Hu (2013, September, 5; 2013, July, 5; 2013, August, 18) has raised some interesting points. I will comment on a few of them here and present several new analyses.
Cultural Loading, Heritability, and the BW gap
As Meng Hu noted, Kan et al. (2011) showed that subtest cultural-loadings, as they estimated them, correlated both with the magnitude of the B/W subtest gaps and with subtest heritability estimates. The authors interpreted these associations as support for a GxE hypothesis of individual differences and offered a model similar to that proposed by Flynn and Dickens (2001). Moreover, Kan et al. (2011) saw the associations between cultural-load and heritability and between cultural-load and the magnitude of the BW gap as problematic for what they termed a biological g model. Below, I will show that g-loadings fully mediate the association between cultural loadings and the two other variables noted and therefore that what is in need of explanation is only the association between cultural-loadings and g-loadings. I will then proceed to offer an account for this.
First, I looked to see if g-loadings mediated the association between the BW gap and cultural loadings. They did. Then I looked to see if cultural-loadings mediated the association between the BW gap and g-loadings. They did not fully. The results are shown below. As reliability estimates were not presented for all subtests, I ran the analysis with and without reliability corrections. Continue reading
The present analysis is an extension of Spitz’s earlier (1988) study on the relationship between mental retardation (MR) lower score and subtest heritability (h2) and g-loadings. These relationships were found to be positive. But Spitz himself haven’t tested the possibility that MR (lower) score could be related with shared (c2) or nonshared (e2) environment. I use the WAIS and WISC data given in my earlier post, and have found that MR is not related with c2 and e2 values. These findings nevertheless must be interpreted very carefully because the small number of subtests (e.g., 10 or 11) is a very critical limitation.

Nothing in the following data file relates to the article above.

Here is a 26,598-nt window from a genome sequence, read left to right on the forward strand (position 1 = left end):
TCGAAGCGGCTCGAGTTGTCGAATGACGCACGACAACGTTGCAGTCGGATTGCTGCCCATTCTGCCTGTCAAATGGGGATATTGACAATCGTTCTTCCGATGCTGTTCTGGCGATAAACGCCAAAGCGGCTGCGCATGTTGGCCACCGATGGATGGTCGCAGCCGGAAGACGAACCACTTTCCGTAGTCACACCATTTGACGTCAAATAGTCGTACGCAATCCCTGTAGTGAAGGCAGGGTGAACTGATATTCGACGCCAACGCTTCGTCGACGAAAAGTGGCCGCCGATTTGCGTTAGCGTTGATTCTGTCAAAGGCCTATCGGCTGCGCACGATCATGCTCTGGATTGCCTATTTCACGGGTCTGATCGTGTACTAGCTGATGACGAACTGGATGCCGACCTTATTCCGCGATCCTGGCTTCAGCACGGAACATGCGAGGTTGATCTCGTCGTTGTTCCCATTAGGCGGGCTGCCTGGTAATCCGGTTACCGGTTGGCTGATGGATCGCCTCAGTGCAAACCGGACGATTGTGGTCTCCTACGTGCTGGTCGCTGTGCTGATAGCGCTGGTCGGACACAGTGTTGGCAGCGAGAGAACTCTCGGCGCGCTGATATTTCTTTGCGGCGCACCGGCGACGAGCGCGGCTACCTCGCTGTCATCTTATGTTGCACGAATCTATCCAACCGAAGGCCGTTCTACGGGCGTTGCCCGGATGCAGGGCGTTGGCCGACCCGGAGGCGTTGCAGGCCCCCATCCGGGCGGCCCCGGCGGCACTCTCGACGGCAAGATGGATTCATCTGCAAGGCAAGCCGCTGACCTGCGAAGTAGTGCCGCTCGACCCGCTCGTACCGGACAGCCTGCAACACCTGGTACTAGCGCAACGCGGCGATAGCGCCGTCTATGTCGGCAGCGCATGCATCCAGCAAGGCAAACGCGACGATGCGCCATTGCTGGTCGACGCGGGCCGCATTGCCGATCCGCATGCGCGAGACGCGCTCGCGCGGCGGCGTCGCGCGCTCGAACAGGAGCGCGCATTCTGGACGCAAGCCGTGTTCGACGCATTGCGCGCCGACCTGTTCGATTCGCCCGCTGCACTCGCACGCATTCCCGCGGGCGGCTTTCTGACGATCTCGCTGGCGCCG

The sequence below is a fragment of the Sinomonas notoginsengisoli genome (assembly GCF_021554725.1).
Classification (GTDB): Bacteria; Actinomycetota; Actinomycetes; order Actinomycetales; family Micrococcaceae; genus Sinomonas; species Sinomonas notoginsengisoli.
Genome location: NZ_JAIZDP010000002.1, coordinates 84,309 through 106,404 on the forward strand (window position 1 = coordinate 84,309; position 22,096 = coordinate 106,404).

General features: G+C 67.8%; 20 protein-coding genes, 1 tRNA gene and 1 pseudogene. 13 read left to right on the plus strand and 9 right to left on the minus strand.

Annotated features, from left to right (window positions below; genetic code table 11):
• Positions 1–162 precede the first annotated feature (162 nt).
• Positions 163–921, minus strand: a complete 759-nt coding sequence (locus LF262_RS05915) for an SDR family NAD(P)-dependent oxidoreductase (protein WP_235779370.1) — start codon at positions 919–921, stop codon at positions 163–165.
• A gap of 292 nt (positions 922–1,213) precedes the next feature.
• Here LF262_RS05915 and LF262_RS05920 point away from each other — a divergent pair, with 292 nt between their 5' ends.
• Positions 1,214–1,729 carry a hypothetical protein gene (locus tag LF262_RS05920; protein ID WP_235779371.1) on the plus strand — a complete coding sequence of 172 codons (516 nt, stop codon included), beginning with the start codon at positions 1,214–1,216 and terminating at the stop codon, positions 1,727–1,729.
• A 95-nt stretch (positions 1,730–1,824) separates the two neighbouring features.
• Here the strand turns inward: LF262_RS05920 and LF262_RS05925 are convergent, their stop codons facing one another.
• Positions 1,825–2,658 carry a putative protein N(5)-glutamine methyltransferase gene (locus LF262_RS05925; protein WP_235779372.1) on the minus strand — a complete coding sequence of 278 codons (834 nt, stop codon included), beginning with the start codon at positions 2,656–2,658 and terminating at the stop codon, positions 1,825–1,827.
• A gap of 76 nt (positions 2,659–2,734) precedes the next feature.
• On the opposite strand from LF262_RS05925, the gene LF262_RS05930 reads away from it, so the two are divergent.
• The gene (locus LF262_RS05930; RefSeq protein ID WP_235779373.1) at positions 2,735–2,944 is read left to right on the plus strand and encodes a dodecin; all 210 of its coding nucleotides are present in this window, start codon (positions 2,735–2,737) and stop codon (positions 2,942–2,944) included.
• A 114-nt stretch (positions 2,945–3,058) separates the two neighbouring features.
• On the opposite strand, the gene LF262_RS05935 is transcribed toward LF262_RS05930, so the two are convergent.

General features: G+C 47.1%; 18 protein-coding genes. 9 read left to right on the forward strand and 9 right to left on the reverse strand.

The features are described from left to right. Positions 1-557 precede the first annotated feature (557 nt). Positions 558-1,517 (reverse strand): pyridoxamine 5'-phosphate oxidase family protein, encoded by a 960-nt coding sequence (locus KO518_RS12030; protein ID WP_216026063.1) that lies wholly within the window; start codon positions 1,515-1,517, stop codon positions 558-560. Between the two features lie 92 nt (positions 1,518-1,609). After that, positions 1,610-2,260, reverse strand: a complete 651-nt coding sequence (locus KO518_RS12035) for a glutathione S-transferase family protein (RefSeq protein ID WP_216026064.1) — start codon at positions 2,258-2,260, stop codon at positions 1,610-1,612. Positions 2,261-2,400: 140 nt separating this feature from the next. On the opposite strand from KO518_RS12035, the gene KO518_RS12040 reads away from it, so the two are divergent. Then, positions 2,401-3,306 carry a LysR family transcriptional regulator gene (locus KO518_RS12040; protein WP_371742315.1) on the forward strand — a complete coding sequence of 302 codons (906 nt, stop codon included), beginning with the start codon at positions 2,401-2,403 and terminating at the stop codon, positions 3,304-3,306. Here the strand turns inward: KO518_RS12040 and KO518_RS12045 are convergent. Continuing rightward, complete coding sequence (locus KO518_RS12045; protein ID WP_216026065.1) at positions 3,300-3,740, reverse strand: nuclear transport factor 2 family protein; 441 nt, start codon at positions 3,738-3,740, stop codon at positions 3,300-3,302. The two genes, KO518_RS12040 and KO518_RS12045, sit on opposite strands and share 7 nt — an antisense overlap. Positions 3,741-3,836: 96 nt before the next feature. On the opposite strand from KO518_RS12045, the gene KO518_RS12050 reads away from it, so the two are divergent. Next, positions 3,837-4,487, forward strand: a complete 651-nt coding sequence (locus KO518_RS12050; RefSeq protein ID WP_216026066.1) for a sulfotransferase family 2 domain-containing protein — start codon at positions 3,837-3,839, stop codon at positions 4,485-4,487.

I analyze two studies who provide the necessary data for studying the test-retest effects, namely, Watkins (2007), Schellenberg (2004, 2006). Both used the Wechsler’s subtests, and the correlations between the IQ changes among those subtests with g-loadings are negative, in line with earlier studies on this topic.
A correlation between the g factor and indices of heritability (h2) gives support for the genetic g hypothesis but, on the other hand, the interpretation may appear questionable if g correlates with shared (c2) and/or non shared (e2) environment to the same extent. The results from the present meta-analysis tend to support the hereditarian hypothesis.
Studies of the nature of the Flynn Effect are usually done in developed countries (e.g., Rushton, 1999; Wicherts, 2004; Nijenhuis, 2007; for an ‘Overview of the Flynn Effect’, see Williams, 2013). There are two recent data on two developing countries (Khaleefa, 2009; Liu, 2012). The reported numbers on subtests gains can be studied using either MCV or PC analysis. Next, we will see that shared (c²) and non-shared (e²) environments, as measured by Falconer’s formula, are unrelated to heritability (h²) of the WAIS and WISC subtests. Culture load, heritability, g-loadings, and black-white differences tend to form a common cluster (on PC1) that is different from the pattern of loadings shown by shared and non-shared environment.
The french adoption study, by Capron & Duyme (1989, Table 2; 1996, Table 3), attempted to show that IQ can be improved by adoption. Their numbers displayed an IQ gain of 15 or even 20 points (WISC-R). To recall, Jensen (1997) analyzed Capron and Duyme adoption data (1996) with N=38, a study often cited by environmentalists as evidence against the hereditarian hypothesis. In Adoption Data and Two g-Related Hypotheses, Jensen shows that IQ difference owing to the adoption of children from low-SES parents by high-SES families is not g-loaded while at the same time the IQ difference owing to low-SES versus high-SES biological families loaded in fact on the g factor or PC1. Plus, the SES-difference of adopted families correlated at only 0.099 with SES-difference of biological families.